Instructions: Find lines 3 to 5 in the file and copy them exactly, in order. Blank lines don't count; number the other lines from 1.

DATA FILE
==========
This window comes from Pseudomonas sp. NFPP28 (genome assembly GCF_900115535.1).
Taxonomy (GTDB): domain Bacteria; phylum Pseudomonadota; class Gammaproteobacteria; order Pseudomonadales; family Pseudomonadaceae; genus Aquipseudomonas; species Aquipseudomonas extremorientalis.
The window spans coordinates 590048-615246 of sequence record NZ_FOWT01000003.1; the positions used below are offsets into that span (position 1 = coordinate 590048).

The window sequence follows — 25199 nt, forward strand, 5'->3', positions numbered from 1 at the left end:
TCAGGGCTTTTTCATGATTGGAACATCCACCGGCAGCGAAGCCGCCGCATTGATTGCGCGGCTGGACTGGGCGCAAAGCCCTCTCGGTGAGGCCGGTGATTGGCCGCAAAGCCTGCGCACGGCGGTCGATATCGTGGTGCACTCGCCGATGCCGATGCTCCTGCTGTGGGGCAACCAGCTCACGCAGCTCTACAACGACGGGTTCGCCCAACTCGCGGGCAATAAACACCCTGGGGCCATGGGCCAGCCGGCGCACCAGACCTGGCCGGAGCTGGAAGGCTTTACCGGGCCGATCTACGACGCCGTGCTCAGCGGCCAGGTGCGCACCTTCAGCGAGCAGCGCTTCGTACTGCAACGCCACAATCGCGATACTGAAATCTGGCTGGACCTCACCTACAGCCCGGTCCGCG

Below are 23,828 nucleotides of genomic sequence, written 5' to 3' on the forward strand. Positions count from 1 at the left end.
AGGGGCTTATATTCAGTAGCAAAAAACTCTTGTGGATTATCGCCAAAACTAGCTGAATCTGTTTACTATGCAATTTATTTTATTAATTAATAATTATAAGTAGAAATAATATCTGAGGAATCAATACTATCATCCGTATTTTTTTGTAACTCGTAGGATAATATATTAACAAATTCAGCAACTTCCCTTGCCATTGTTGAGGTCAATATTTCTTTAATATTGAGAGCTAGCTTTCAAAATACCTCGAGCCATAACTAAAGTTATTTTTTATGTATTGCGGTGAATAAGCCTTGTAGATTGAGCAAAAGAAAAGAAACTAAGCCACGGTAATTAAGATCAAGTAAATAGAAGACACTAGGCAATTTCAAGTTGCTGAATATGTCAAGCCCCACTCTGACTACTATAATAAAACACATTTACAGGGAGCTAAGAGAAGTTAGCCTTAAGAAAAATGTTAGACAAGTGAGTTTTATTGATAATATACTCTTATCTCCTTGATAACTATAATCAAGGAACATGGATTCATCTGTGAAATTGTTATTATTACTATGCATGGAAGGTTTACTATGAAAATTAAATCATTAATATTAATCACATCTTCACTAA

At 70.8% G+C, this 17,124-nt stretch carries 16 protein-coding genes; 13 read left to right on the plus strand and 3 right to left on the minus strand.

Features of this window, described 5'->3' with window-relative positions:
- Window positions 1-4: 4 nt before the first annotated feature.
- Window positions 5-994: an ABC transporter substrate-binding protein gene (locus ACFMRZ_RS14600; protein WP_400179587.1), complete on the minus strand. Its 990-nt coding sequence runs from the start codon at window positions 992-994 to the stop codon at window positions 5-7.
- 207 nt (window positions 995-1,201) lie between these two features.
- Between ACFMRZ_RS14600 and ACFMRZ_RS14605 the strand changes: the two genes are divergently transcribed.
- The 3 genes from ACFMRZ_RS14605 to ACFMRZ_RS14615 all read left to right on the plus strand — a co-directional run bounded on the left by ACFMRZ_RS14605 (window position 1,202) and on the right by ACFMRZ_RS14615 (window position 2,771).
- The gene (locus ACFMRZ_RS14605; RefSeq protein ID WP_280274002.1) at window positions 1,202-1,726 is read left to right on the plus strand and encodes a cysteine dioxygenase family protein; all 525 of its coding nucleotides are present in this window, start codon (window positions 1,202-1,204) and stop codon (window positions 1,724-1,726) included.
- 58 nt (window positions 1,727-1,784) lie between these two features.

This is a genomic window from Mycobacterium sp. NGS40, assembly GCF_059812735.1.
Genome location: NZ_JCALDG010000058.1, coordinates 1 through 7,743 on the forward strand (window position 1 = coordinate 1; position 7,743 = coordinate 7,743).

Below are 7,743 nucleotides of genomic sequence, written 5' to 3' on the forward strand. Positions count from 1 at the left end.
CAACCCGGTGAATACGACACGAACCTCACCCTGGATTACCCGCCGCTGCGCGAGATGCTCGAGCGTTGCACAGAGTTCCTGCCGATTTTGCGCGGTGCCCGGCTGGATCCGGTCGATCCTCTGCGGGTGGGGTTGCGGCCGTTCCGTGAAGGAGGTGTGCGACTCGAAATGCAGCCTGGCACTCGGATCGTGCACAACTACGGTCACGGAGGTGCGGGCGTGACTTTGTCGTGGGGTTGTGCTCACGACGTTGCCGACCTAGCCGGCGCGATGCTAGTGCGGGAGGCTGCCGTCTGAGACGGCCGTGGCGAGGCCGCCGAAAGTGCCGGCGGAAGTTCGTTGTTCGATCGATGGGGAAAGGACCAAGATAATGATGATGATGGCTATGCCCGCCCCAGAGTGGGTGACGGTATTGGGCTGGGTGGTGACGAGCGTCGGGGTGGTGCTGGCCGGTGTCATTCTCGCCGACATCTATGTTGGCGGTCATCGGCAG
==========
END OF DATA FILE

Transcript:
The window spans coordinates 590048-615246 of sequence record NZ_FOWT01000003.1; the positions used below are offsets into that span (position 1 = coordinate 590048).

The window sequence follows — 25199 nt, forward strand, 5'->3', positions numbered from 1 at the left end:
TCAGGGCTTTTTCATGATTGGAACATCCACCGGCAGCGAAGCCGCCGCATTGATTGCGCGGCTGGACTGGGCGCAAAGCCCTCTCGGTGAGGCCGGTGATTGGCCGCAAAGCCTGCGCACGGCGGTCGATATCGTGGTGCACTCGCCGATGCCGATGCTCCTGCTGTGGGGCAACCAGCTCACGCAGCTCTACAACGACGGGTTCGCCCAACTCGCGGGCAATAAACACCCTGGGGCCATGGGCCAGCCGGCGCACCAGACCTGGCCGGAGCTGGAAGGCTTTACCGGGCCGATCTACGACGCCGTGCTCAGCGGCCAGGTGCGCACCTTCAGCGAGCAGCGCTTCGTACTGCAACGCCACAATCGCGATACTGAAATCTGGCTGGACCTCACCTACAGCCCGGTCCGCG